• Report: #962329

Complaint Review: Pinyan Labs

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  • Submitted: Tue, October 30, 2012
  • Updated: Mon, December 10, 2012

  • Reported By: Jeff — St Louis Missouri United States of America
Pinyan Labs
501 NW Scott St Ankeny, Iowa United States of America

Pinyan Labs Silver Lab puppies, unhealthy, puppy mill Ankeny, Iowa

*Consumer Comment: Wicks Silver Lab sold us a "silver" lab that became aggressive and had to be put down.

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Please don't purchase a dog from Pinyan Labs. We did, and it was a terrible mistake. Our 3 year old Silver Lab that we bought from Pinyan, had to be put down two days ago.

Our dog, Ruger, was not right from the start. We picked him up from Pinyans when Ruger was 6 weeks old, and we weren't allowed to see the kennel area, our pup (we really weren't sure that it was the pup we agreed on or not, Ron said it was) was put into an enclosed trailer parked in his driveway, so we did not see the breeding conditions. On the way back down to St Louis, our pup had diarhea and kept itching like he had fleas. We had him checked at the vet, he had worms and ear mites and fleas. Ruger had digestive troubles for over a year. We had the hardest time potty training him, and we own a number of labs, right now 2 rescue labs, so we are VERY familiar with labs and how to train them. One other weird thing we noticed immediately when we picked Ruger up, was that he was extremely independent, he didn't cry for his siblings, or wimper, almost like he had been away from his mom and siblings for quite some time. We were amazed at this the first night that we had him.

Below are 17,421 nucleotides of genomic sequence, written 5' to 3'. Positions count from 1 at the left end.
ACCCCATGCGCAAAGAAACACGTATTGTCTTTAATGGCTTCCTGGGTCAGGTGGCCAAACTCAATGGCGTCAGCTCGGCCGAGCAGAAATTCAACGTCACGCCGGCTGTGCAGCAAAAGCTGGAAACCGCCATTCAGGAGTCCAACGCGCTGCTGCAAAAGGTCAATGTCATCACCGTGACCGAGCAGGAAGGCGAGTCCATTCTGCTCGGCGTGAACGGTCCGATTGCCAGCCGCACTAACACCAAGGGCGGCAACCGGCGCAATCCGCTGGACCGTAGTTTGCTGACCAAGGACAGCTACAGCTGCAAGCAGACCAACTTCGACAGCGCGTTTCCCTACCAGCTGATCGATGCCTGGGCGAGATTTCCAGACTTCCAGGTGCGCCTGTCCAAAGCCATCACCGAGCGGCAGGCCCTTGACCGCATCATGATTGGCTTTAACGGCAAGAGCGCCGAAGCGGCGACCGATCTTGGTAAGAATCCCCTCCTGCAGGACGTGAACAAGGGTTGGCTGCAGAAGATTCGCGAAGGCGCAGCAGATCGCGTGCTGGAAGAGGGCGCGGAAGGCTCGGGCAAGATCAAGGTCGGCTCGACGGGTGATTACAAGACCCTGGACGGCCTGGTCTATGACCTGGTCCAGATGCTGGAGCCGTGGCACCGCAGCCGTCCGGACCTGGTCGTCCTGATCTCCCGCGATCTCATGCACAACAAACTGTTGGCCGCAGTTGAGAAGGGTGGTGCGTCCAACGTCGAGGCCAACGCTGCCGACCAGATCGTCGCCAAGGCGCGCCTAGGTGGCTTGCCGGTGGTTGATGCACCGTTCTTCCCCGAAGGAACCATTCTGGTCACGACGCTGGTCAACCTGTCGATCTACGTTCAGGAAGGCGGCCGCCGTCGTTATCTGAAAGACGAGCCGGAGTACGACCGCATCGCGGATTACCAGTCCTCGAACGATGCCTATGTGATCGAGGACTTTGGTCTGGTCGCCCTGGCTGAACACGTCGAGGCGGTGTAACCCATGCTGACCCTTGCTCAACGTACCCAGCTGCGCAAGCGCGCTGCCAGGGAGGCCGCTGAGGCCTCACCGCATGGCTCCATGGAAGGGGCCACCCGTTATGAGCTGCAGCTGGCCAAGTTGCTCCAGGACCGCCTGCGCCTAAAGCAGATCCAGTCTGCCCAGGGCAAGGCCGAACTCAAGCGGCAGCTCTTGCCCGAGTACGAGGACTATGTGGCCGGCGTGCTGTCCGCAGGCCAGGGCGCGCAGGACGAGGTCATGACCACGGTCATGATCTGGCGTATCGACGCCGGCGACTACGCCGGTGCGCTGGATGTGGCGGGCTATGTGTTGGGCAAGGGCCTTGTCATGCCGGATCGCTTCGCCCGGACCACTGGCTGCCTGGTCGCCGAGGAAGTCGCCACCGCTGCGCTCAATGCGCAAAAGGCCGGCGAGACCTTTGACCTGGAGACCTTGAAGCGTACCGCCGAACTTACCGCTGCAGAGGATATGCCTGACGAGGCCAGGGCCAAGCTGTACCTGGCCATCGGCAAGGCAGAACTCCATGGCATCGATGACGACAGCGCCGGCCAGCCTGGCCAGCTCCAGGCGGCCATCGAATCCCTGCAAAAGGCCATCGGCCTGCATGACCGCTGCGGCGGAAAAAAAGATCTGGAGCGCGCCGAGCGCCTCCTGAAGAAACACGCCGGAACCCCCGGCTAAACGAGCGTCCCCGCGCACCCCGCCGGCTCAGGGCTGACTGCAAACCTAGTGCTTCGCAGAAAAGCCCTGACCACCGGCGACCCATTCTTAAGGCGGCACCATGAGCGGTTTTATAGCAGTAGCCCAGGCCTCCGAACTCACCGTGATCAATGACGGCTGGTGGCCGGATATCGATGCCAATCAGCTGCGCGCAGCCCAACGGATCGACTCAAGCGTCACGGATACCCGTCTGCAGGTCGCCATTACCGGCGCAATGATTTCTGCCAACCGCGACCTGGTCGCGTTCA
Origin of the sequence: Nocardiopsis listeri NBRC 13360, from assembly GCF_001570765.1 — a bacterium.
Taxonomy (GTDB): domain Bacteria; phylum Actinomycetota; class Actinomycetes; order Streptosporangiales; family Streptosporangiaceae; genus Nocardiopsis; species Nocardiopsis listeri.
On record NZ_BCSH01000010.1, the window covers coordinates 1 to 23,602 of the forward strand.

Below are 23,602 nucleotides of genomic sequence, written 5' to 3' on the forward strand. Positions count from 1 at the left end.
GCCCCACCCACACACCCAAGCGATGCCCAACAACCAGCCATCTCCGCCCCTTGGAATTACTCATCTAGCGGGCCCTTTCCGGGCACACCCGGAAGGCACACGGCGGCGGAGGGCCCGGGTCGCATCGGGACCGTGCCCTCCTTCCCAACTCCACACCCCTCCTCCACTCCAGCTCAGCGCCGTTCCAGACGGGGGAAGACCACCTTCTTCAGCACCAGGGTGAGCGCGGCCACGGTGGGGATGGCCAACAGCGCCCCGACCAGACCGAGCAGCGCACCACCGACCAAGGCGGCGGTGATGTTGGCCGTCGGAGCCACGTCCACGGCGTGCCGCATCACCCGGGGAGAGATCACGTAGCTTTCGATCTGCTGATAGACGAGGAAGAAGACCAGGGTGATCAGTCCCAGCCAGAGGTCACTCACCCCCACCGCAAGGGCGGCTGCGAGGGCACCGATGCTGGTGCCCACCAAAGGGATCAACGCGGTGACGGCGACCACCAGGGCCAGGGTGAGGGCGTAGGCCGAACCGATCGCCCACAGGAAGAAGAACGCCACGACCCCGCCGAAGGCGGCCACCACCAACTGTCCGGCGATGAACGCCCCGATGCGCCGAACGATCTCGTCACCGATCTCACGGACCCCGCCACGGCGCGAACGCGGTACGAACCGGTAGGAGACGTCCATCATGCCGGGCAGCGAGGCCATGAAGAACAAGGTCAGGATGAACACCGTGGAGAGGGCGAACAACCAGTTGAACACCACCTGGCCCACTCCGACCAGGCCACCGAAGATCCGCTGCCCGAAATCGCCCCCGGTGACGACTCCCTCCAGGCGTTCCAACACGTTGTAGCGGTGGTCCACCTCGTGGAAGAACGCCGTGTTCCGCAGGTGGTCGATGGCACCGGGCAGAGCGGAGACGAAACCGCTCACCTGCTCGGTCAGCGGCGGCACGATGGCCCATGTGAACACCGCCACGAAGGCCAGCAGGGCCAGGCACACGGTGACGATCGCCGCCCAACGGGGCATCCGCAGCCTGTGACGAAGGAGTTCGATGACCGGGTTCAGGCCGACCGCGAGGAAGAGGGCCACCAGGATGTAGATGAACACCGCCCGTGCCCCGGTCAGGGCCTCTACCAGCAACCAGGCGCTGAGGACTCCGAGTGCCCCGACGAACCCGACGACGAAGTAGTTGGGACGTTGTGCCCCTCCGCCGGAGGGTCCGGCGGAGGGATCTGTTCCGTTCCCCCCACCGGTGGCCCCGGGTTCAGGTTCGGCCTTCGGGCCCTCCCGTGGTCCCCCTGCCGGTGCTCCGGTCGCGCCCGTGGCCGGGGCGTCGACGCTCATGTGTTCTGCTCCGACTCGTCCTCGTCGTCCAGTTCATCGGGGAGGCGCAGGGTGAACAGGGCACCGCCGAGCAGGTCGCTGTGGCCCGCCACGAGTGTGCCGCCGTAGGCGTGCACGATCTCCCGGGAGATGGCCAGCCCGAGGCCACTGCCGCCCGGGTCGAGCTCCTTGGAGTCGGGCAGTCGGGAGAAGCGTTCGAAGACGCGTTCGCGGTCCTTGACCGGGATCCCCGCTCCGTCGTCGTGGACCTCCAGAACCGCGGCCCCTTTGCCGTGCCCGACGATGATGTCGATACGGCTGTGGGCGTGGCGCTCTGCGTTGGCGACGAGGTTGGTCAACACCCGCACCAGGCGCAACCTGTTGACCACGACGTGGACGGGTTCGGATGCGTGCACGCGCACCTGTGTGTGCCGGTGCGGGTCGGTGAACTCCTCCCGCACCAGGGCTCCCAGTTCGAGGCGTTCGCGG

Ruger was so unlike any other of the labs we have had, entirely different behavior pattern, which most labs are very similar. He was an aggressive dog from the start. For two years, Ruger had ear infections. Routine visits to the vet to get meds were often, and Ruger's ears were never clear, it was like the infection never went away, just subsided a bit. Ruger's hair would thin in patches, and he always had a very dry type of fur, again, uncharacteristic of labs which usually have an oilier coat for water. We tried numerous types and brands of foods, even the canned food from the vet.  Nothing improved. After about a year, Ruger's eyes were not straight at times, almost slightly cross eyed. Visitors noticed it immediately and commented on his weird eyes.

As Ruger got older, his aggression increased. Our other two labs are docile, and very laid back. Ruger was constantly on the offensive, and could not relax, even with the other dogs. Ruger also developed weird habits, such as putting his mouth on a pillow from our couch, and he would literally sit in one spot with the pillow in his mouth, as he would enter into a transient state and huff and puff for an hour at a time. Ruger also seemed to have a form of severe ADD. He would do things like tip over our trash can, I would scold him, and within two minutes he would be back in the trash can, he could just not keep a focus on anything for more than a minute or two.